When judges or lawmakers weigh who’s covered by existing civil rights laws or who they should be expanded to protect, a frequent concern is the question of what’s called immutability, meaning whether the trait that’s the subject of the discrimination is one a person can’t change. That poses a challenge with weight, which many Americans see largely as a matter of individual choices and discipline. In that respect, weight is comparable to credit history or criminal records, both of which the government has been hesitant to ban employers from judging workers on, says University of Tennessee law professor Brad Areheart.
But the mutability of weight is overstated. Even the pound-shedding reality-TV gladiators of The Biggest Loser usually regain most of the weight they lost, National Institutes of Health researchers found. And when it comes to civil rights, the weight of immutability is overstated, too. People can choose to change their religion, but the Civil Rights Act bans bias based on religion anyway, because it isn’t something most Americans think people should have to change to get a job. Disability can change over time and can stem from people’s choices, whether driving a car or fighting in a war.
New York Senate Judiciary Chair Brad Hoylman says he took an interest in weight bias after his tween daughter told him just how prevalent fat-shaming and diet pressure were online. After his daughter complained that the trendy “one-size-fits-most” company Brandy Melville had no clothes that fit her larger friends, Hoylman began reading about allegations that the company discriminated against workers who were Black or overweight. (The company didn’t respond to inquiries.) About the same time, Assemblyman Thomas Abinanti came across his own surprise. He read about a New York City Council member’s never-passed proposal to ban weight and height bias, which he’d never realized was still legal, and figured the whole state could use such protections.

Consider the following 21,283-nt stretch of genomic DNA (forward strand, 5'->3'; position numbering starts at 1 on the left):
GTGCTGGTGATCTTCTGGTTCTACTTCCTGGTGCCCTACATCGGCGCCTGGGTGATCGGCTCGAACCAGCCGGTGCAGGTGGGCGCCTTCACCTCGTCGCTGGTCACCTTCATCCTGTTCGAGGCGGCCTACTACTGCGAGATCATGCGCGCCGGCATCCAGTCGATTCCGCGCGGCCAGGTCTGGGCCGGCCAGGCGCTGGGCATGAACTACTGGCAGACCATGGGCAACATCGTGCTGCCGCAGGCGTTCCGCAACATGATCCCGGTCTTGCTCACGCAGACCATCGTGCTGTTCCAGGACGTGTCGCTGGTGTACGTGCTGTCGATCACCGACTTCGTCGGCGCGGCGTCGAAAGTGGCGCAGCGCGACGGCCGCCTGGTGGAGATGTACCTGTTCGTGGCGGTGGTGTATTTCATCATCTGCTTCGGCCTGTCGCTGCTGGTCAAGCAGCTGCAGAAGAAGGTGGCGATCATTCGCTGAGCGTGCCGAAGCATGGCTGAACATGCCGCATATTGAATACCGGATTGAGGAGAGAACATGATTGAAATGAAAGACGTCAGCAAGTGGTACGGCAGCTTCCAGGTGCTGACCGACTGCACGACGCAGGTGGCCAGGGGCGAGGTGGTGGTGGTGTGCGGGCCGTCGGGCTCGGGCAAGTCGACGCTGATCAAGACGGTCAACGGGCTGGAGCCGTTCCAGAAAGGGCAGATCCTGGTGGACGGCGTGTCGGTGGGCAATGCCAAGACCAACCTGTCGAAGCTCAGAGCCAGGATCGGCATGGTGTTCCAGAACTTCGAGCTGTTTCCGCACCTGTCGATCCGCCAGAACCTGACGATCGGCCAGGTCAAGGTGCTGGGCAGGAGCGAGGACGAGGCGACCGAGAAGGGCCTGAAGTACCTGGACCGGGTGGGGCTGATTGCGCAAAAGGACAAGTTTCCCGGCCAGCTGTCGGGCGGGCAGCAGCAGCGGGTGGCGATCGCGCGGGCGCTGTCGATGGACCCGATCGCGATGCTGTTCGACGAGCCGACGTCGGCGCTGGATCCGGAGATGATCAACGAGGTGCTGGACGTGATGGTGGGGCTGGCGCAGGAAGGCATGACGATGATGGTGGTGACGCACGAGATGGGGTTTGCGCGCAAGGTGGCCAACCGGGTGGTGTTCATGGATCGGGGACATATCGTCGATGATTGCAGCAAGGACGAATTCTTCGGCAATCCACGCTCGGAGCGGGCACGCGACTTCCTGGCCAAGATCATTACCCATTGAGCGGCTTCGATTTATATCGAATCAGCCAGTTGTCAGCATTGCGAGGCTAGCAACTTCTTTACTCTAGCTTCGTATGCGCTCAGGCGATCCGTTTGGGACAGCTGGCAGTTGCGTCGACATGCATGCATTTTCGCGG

Now the two lawmakers and the Retail, Wholesale & Department Store Union have teamed up to try to pass a bill this year that would make weight and height protected categories under the state’s civil rights laws. Hoylman, who represents Manhattan, says it’s a fitting follow-up to other nondiscrimination bills the state passed in recent years, including measures that ban bias based on gender identity or hairstyles such as Afros. “I think we can continue to press the outer limits of protections,” he says. “It just seems obvious that someone should not be body-shamed out of an employment prospect.”
Weight bias is widespread in retail, says Eno Awotoye, an organizer for the RWDSU’s Retail Action Project, which mobilizes nonunion workers to try to improve the sector. Awotoye, who spent a couple of decades working retail jobs, says that higher-end brands tell job seekers to provide a photo with their résumé and that heavier workers get passed over for promotions or stuck in the back, stocking shelves for less pay than sales reps. Some get told after gaining weight that they no longer “fit the image” the company wants, and many retailers insist that sales staff wear their own brand on the job while refusing to provide apparel that can fit larger employees.
To get the New York bill passed, the RWDSU plans to mobilize workers who’ve experienced or witnessed such discrimination to lobby lawmakers and testify at hearings. The union is also discussing other tactics: placing columns in neighborhood newspapers, circulating petitions from constituents, holding rallies, and setting up mock “changing rooms” where people who want to anonymously share discrimination stories can be videotaped behind a curtain.